Derived from the French word jeter, i.e. to throw. Also called counter or token. Counters are similar to medals, without monetary value. The Austrian Mint, for example, issues good-luck tokens at New Year.
Found on http://www.austrian-mint.com/5
A small medal, counter, or token.Found on http://www.translationdirectory.com/glossaries/glossary030.htm
Alternative term for counter, and used originally on the chequer board employed by medieval accountants. Nuremberg was the most important centre for the production of medieval jetons, often issued in lengthy portrait series. In modern parlance the term is often synonymous with token, though more specifically confined to pieces used in vending equip...Found on http://www.oenb.at/dictionary/termini.jsp?EINTRAG_ID=18112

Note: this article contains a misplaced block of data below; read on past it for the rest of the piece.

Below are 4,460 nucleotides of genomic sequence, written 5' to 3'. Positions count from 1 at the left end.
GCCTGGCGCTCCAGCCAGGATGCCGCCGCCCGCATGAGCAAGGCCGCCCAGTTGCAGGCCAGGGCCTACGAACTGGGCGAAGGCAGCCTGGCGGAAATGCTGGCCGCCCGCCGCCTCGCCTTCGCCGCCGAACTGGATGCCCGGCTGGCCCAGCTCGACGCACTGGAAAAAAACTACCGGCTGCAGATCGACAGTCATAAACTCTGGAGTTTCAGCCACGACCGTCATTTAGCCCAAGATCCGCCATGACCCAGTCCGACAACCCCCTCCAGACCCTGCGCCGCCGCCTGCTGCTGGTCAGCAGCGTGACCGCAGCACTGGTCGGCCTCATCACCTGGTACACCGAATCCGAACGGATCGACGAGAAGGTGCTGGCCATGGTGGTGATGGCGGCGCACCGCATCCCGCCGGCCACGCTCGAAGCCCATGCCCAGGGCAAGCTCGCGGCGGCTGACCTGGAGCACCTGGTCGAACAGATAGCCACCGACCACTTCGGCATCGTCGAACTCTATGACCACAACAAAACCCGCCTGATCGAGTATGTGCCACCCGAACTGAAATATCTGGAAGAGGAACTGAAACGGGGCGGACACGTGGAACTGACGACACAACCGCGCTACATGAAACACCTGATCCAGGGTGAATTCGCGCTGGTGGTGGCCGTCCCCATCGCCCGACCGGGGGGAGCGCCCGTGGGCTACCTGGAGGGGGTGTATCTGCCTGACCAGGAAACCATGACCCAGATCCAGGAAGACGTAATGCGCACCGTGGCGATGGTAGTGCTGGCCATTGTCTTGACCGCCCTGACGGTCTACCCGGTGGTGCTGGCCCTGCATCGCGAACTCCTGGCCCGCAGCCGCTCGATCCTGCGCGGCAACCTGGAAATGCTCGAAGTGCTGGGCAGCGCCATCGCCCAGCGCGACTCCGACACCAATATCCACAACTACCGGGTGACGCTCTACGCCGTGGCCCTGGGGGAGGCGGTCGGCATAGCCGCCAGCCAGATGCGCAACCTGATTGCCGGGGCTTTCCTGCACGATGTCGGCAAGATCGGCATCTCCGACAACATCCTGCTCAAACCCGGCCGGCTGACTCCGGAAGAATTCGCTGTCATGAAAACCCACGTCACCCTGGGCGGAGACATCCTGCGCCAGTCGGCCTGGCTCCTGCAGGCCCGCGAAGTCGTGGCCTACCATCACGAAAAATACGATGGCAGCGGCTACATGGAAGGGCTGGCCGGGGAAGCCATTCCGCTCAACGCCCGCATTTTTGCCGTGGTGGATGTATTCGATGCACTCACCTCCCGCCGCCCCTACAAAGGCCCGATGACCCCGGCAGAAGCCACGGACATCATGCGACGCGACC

Jetons were token or coin-like medals produced across Europe from the 13th through the 17th centuries. They were produced as counters for use in calculation on a lined board similar to an abacus. They also found use as a money substitute in games, similar to modern casino chips or poker chips. Thousands of different jetons exist, mostly of religio...Found on http://en.wikipedia.org/wiki/Jeton
stamped metal token used in card-playing or reckoning accountsFound on http://phrontistery.info/j.html
No exact match found